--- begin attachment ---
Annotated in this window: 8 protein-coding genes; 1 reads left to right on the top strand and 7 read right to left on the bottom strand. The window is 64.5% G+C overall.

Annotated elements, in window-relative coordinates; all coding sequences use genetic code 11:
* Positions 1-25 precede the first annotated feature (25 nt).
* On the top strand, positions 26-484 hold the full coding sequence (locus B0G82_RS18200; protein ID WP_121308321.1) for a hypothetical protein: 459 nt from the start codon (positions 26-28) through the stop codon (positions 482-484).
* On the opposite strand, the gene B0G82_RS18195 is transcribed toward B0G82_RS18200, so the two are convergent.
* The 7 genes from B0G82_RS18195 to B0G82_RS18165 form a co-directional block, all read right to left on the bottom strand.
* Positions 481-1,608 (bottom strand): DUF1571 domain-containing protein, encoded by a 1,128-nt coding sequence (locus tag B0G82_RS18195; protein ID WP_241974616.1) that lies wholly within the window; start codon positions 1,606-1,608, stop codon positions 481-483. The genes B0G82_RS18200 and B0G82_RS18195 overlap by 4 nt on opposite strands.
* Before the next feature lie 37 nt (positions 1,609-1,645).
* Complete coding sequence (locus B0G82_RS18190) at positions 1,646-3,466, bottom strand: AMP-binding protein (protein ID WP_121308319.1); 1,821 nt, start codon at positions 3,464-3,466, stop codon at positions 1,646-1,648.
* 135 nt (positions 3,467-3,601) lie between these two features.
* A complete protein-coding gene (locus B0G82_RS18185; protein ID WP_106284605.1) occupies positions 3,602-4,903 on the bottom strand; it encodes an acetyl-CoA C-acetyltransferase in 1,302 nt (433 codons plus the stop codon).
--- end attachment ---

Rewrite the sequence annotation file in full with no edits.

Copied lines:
Annotated in this window: 8 protein-coding genes; 1 reads left to right on the top strand and 7 read right to left on the bottom strand. The window is 64.5% G+C overall.

Annotated elements, in window-relative coordinates; all coding sequences use genetic code 11:
* Positions 1-25 precede the first annotated feature (25 nt).
* On the top strand, positions 26-484 hold the full coding sequence (locus B0G82_RS18200; protein ID WP_121308321.1) for a hypothetical protein: 459 nt from the start codon (positions 26-28) through the stop codon (positions 482-484).
* On the opposite strand, the gene B0G82_RS18195 is transcribed toward B0G82_RS18200, so the two are convergent.
* The 7 genes from B0G82_RS18195 to B0G82_RS18165 form a co-directional block, all read right to left on the bottom strand.
* Positions 481-1,608 (bottom strand): DUF1571 domain-containing protein, encoded by a 1,128-nt coding sequence (locus tag B0G82_RS18195; protein ID WP_241974616.1) that lies wholly within the window; start codon positions 1,606-1,608, stop codon positions 481-483. The genes B0G82_RS18200 and B0G82_RS18195 overlap by 4 nt on opposite strands.
* Before the next feature lie 37 nt (positions 1,609-1,645).
* Complete coding sequence (locus B0G82_RS18190) at positions 1,646-3,466, bottom strand: AMP-binding protein (protein ID WP_121308319.1); 1,821 nt, start codon at positions 3,464-3,466, stop codon at positions 1,646-1,648.
* 135 nt (positions 3,467-3,601) lie between these two features.
* A complete protein-coding gene (locus B0G82_RS18185; protein ID WP_106284605.1) occupies positions 3,602-4,903 on the bottom strand; it encodes an acetyl-CoA C-acetyltransferase in 1,302 nt (433 codons plus the stop codon).